Image contrast in SPAMM images can be improved using the so-called “complementary” SPAMM (C-SPAMM) method. In this method, a component of magnetization with tagging information is separated from a component of magnetization without tagging information by performing measurements with a positive tagging grid and a negative tagging grid. A difference between the measurement results using the positive and negative tagging grids is obtained. Because positive and negative tagging grids produce magnetizations of opposite signs, image signal portions associated with the two tagged magnetizations are effectively summed. Image signal portions associated with the untagged magnetization do not depend on the sign of the tagging grid and are eliminated or substantially reduced by the difference operation. Such methods are described in, for example, Fischer et al., “Improved Myocardial Tagging Contrast,” Mag. Res. Med. 30:191-200 (1993).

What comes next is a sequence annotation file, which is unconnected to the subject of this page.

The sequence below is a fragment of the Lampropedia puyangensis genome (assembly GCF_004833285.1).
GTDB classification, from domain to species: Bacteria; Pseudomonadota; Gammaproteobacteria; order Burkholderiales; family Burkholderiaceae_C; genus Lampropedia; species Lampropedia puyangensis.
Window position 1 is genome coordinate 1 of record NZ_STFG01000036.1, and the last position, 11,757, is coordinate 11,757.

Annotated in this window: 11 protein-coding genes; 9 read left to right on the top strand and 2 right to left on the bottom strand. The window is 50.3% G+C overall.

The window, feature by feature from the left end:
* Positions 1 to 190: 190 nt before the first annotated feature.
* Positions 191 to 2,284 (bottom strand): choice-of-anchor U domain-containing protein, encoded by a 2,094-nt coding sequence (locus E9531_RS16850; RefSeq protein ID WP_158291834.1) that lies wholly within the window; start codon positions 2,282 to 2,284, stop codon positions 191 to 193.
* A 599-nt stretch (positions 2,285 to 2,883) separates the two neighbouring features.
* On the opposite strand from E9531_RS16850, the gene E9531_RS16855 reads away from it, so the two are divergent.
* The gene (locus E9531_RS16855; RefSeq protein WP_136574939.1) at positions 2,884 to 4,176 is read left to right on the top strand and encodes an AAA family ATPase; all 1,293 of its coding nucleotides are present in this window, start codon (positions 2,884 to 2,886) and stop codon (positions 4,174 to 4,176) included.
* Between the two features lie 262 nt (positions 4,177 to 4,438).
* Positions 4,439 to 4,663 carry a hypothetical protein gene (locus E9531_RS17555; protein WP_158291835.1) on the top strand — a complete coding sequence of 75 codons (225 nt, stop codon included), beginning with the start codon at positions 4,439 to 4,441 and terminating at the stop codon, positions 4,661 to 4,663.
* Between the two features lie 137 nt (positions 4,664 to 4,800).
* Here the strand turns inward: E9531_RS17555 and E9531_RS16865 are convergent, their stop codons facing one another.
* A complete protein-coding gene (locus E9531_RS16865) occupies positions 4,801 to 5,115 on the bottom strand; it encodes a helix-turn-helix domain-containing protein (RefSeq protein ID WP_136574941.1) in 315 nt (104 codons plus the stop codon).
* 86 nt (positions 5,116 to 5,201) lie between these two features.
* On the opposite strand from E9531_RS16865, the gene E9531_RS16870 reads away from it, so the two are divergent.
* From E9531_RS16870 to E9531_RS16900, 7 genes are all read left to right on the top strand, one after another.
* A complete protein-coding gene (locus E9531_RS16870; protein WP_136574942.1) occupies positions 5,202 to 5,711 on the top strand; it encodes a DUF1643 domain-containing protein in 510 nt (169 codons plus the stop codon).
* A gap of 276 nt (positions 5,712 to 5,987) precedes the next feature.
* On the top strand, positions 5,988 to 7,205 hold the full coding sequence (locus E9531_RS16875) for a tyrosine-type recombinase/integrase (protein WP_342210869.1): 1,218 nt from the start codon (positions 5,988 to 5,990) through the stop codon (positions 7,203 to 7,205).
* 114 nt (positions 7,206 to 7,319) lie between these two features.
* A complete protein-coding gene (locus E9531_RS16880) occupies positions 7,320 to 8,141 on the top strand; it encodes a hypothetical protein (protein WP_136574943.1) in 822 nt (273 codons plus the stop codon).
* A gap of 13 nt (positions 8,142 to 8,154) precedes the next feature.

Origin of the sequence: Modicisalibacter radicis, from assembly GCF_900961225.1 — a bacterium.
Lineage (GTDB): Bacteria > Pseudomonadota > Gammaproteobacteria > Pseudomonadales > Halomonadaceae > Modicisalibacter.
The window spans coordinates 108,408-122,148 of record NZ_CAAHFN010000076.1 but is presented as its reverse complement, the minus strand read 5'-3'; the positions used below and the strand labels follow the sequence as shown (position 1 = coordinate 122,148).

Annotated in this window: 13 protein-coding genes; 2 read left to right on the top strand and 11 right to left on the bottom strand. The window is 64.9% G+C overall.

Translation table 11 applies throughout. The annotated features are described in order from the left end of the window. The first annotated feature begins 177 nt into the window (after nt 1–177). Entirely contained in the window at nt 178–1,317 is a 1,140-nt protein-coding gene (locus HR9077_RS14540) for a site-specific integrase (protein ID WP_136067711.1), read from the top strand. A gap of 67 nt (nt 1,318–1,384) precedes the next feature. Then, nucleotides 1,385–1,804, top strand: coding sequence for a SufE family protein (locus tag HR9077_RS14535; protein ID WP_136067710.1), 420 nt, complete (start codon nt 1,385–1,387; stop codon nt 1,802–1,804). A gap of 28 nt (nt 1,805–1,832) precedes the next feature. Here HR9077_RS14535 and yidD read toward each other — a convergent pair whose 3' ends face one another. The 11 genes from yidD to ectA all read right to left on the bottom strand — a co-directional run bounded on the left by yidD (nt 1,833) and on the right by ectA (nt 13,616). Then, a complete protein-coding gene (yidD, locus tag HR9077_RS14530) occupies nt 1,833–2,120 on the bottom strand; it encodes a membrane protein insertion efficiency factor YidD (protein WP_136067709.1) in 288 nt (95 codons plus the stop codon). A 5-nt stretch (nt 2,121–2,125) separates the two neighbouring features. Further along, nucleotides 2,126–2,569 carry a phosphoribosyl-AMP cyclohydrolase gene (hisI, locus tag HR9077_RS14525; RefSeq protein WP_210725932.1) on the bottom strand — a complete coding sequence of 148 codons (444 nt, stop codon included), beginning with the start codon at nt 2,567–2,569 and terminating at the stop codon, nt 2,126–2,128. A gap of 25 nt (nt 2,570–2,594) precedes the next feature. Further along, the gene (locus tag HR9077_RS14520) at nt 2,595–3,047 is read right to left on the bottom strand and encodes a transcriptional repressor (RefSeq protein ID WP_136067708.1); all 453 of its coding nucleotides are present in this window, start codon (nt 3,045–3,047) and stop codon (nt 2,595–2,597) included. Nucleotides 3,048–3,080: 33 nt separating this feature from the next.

While C-SPAMM does permit improved image contrast, the need for measurements with two tagging grids increases imaging time. In cardiac imaging, a patient must typically hold her breath during measurement, and C-SPAMM requires a doubling of breath-hold time. Many cardiac patients find the necessary SPAMM breath-hold period uncomfortably long and are unable to satisfy the longer C-SPAMM breath-hold time. While more than one breath-hold can be used, any patient movement or different breath depth degrades the quality of cardiac images that are intended to display cardiac motion alone. In addition, untagged magnetization suppression in C-SPAMM MRI is less effective when multiple breath-holds are used. Accordingly, improved MRI methods are needed.